• Tea
  • Coffee
  • Sports drinks (if sweating a lot)

For more about your water needs, visit Mayo Clinic, mayoclinic.org/healthy-lifestyle/nutrition-and-healthy-eating/in-depth/water/art-20044256.

Keep Active While Social Distancing

Since the spring, gyms, recreation centers, and playgrounds have closed or operated in limited capacity, due to the need for social distancing. However, we can still be physically active while staying safe.

Person riding a bike on a country road
  • Walking, running, and biking with people in your household can be fun. Find a little-used trail in your neighborhood, an open park, or even a rural area and go exploring!
  • Avoid crowded parks and recreational areas. Consider canoeing or kayaking in an uncrowded waterway.
  • Try a workout video. On days when the weather is not right for being outdoors, visit free online videos that encourage physical activity. Visit the Spend Smart. Eat Smart. webpage, spendsmart.extension.iastate.edu/video-category/physical-activity, for ideas.

Sources:

CNBC, www.cnbc.com/2020/03/16/best-home-workout-streaming-services-to-try-during-covid-19-pandemic.html
ABC Action News, www.abcactionnews.com/news/national/coronavirus/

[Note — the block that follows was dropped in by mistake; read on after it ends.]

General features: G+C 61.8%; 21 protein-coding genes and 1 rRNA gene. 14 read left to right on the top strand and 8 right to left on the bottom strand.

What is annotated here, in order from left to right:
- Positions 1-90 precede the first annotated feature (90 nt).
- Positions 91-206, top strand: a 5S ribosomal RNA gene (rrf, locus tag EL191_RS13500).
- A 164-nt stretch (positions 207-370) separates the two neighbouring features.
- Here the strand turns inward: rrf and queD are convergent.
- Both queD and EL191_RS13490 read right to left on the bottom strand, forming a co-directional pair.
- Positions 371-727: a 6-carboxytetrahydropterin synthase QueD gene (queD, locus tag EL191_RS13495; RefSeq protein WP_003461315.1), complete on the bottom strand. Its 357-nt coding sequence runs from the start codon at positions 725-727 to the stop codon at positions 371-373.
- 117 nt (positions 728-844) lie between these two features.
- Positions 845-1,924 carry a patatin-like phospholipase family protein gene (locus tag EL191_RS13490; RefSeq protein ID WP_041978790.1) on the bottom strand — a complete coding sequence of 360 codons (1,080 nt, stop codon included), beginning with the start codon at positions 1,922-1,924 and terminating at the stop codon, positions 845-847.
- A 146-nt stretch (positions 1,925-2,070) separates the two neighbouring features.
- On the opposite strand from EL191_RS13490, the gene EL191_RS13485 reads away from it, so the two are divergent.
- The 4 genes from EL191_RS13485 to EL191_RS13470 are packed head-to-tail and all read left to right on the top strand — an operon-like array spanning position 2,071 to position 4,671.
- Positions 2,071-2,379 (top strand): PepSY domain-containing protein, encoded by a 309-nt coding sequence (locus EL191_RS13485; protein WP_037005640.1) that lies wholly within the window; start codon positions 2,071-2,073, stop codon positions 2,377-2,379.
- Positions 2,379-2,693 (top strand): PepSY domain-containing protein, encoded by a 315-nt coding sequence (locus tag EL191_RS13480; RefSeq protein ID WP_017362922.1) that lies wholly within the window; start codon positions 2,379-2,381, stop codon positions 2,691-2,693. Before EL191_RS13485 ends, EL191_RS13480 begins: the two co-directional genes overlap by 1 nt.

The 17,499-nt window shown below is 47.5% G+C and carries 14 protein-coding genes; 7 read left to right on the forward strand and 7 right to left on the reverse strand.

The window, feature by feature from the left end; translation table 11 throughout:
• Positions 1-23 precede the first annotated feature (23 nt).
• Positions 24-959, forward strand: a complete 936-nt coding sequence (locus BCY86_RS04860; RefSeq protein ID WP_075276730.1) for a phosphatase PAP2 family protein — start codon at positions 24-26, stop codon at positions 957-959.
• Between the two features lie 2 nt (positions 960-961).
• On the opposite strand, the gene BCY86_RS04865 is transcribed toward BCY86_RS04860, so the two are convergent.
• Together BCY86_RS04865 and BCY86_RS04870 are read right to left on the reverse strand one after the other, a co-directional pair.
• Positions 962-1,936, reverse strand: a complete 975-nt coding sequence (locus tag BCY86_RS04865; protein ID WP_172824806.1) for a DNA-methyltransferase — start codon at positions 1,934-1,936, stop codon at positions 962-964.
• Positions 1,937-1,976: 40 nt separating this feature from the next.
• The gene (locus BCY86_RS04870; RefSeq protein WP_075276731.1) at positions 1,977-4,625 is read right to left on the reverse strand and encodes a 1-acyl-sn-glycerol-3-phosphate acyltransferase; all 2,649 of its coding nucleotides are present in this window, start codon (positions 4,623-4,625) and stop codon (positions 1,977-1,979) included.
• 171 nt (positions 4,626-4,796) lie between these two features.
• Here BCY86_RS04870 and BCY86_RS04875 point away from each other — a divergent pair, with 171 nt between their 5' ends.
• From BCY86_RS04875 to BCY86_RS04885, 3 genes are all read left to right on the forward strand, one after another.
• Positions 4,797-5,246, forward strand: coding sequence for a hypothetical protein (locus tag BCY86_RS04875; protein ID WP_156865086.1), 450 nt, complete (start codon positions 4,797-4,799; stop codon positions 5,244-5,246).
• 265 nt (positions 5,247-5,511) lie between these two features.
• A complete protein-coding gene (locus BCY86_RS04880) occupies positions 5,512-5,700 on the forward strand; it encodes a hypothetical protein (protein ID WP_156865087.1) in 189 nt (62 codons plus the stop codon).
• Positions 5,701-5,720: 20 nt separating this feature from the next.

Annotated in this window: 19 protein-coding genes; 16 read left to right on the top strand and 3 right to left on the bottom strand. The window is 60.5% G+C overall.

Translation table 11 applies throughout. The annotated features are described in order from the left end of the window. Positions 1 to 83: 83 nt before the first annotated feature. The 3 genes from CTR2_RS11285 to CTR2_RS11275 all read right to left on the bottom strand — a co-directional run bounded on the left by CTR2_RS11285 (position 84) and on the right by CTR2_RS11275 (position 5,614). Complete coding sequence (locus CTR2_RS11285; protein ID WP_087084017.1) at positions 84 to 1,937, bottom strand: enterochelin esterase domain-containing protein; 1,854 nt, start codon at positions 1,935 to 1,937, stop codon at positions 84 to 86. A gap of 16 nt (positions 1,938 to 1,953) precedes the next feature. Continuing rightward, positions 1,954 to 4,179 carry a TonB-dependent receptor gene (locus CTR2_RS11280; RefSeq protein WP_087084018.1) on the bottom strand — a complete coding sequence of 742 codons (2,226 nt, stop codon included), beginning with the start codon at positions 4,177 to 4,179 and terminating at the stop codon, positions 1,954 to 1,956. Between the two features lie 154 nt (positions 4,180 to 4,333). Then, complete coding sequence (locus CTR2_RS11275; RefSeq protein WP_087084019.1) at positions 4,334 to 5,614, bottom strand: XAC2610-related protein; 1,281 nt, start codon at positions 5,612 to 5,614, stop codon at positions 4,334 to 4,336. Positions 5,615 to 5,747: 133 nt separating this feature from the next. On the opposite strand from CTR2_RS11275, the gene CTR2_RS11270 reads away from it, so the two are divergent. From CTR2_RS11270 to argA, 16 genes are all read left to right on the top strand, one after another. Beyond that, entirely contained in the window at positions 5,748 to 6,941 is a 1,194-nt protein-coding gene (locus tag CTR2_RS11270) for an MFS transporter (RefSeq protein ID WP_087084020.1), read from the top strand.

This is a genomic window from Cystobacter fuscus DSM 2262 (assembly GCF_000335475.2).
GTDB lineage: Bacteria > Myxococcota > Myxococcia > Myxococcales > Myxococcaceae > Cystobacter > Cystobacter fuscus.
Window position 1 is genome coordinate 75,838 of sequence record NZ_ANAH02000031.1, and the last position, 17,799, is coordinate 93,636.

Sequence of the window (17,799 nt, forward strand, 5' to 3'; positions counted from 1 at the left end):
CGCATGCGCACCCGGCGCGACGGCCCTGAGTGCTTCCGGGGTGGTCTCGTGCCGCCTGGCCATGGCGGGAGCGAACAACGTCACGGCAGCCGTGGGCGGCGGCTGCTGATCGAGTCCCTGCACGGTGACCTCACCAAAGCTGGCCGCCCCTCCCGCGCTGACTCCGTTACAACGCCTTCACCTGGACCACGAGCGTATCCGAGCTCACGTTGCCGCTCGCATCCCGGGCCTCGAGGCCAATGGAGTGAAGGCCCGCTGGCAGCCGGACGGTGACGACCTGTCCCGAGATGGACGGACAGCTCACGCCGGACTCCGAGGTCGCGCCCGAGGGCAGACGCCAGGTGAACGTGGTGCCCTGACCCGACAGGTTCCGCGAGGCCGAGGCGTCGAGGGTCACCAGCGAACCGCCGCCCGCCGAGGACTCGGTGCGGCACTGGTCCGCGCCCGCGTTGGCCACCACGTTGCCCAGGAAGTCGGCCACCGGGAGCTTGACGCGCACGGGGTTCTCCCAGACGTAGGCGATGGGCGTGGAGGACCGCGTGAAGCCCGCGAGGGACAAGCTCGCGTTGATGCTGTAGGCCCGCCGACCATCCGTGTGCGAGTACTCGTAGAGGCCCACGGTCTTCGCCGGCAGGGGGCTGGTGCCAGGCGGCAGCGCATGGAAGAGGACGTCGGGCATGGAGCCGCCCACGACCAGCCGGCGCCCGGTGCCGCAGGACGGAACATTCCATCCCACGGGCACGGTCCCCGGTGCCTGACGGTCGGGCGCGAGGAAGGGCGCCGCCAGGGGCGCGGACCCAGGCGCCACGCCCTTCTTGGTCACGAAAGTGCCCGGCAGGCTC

these-gyms-are-offering-free-online-workouts-to-everyone-so-you-can-stay-in-shape-during-quarantine

June is Men’s Health Month

Men’s Health Month helps raise awareness about early detection and treatment of preventable disease among men and boys. Women tend to outlive men by almost five years. One reason for this is that women are more likely to visit the doctor for annual examinations and preventive services than men. Routine health monitoring can help reduce the risk of men’s deaths at an earlier age. Men are more likely to die from heart disease, cancer, and stroke than women. Healthy changes in diet and exercise habits can lower men’s risks for these conditions. Follow these tips to live longer and healthier:

  • Seek regular medical care to help maintain a healthy lifestyle.
  • Get 2 1/2 total hours of physical activity a week, including strengthening exercise on two days a week.
  • Follow a MyPlate-friendly meal plan. Everyone, regardless of gender, needs to eat vegetables, fruit, whole grains, lean protein foods, and low-fat dairy. In general, men need more calories and protein than women.
  • Limit drinks with added sugar, such as soda, energy drinks, and sports drinks. Those can add many extra calories.
Man stretching while exercising

Sources: